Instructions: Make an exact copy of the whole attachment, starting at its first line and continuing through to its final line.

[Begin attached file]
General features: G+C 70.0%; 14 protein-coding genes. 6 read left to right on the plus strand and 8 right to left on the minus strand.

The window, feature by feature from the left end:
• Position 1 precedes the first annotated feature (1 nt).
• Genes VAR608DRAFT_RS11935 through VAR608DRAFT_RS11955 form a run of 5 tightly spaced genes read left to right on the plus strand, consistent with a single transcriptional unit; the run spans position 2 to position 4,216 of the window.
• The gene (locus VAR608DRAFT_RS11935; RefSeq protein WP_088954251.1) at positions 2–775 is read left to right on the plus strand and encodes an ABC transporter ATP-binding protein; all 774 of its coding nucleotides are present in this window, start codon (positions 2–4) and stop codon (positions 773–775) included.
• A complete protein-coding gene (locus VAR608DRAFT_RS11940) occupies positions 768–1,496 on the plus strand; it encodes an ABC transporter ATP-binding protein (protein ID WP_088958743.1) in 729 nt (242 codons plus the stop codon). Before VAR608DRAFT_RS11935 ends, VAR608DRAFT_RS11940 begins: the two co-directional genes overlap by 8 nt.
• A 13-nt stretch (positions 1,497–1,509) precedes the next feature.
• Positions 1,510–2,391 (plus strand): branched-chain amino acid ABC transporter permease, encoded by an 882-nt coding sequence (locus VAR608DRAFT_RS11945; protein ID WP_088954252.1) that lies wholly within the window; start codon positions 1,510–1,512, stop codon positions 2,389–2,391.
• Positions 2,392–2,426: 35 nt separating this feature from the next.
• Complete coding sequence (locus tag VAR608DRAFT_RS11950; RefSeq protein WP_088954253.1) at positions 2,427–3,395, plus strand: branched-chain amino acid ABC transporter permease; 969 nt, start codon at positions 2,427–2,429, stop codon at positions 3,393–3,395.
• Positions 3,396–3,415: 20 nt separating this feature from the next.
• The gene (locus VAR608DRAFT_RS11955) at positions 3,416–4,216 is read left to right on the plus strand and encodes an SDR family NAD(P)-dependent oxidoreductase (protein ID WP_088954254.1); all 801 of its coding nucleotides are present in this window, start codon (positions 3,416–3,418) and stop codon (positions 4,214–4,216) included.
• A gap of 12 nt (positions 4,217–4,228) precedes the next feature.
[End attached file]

General features: G+C 70.0%; 14 protein-coding genes. 6 read left to right on the plus strand and 8 right to left on the minus strand.

The window, feature by feature from the left end:
• Position 1 precedes the first annotated feature (1 nt).
• Genes VAR608DRAFT_RS11935 through VAR608DRAFT_RS11955 form a run of 5 tightly spaced genes read left to right on the plus strand, consistent with a single transcriptional unit; the run spans position 2 to position 4,216 of the window.
• The gene (locus VAR608DRAFT_RS11935; RefSeq protein WP_088954251.1) at positions 2–775 is read left to right on the plus strand and encodes an ABC transporter ATP-binding protein; all 774 of its coding nucleotides are present in this window, start codon (positions 2–4) and stop codon (positions 773–775) included.
• A complete protein-coding gene (locus VAR608DRAFT_RS11940) occupies positions 768–1,496 on the plus strand; it encodes an ABC transporter ATP-binding protein (protein ID WP_088958743.1) in 729 nt (242 codons plus the stop codon). Before VAR608DRAFT_RS11935 ends, VAR608DRAFT_RS11940 begins: the two co-directional genes overlap by 8 nt.
• A 13-nt stretch (positions 1,497–1,509) precedes the next feature.
• Positions 1,510–2,391 (plus strand): branched-chain amino acid ABC transporter permease, encoded by an 882-nt coding sequence (locus VAR608DRAFT_RS11945; protein ID WP_088954252.1) that lies wholly within the window; start codon positions 1,510–1,512, stop codon positions 2,389–2,391.
• Positions 2,392–2,426: 35 nt separating this feature from the next.
• Complete coding sequence (locus tag VAR608DRAFT_RS11950; RefSeq protein WP_088954253.1) at positions 2,427–3,395, plus strand: branched-chain amino acid ABC transporter permease; 969 nt, start codon at positions 2,427–2,429, stop codon at positions 3,393–3,395.
• Positions 3,396–3,415: 20 nt separating this feature from the next.
• The gene (locus VAR608DRAFT_RS11955) at positions 3,416–4,216 is read left to right on the plus strand and encodes an SDR family NAD(P)-dependent oxidoreductase (protein ID WP_088954254.1); all 801 of its coding nucleotides are present in this window, start codon (positions 3,416–3,418) and stop codon (positions 4,214–4,216) included.
• A gap of 12 nt (positions 4,217–4,228) precedes the next feature.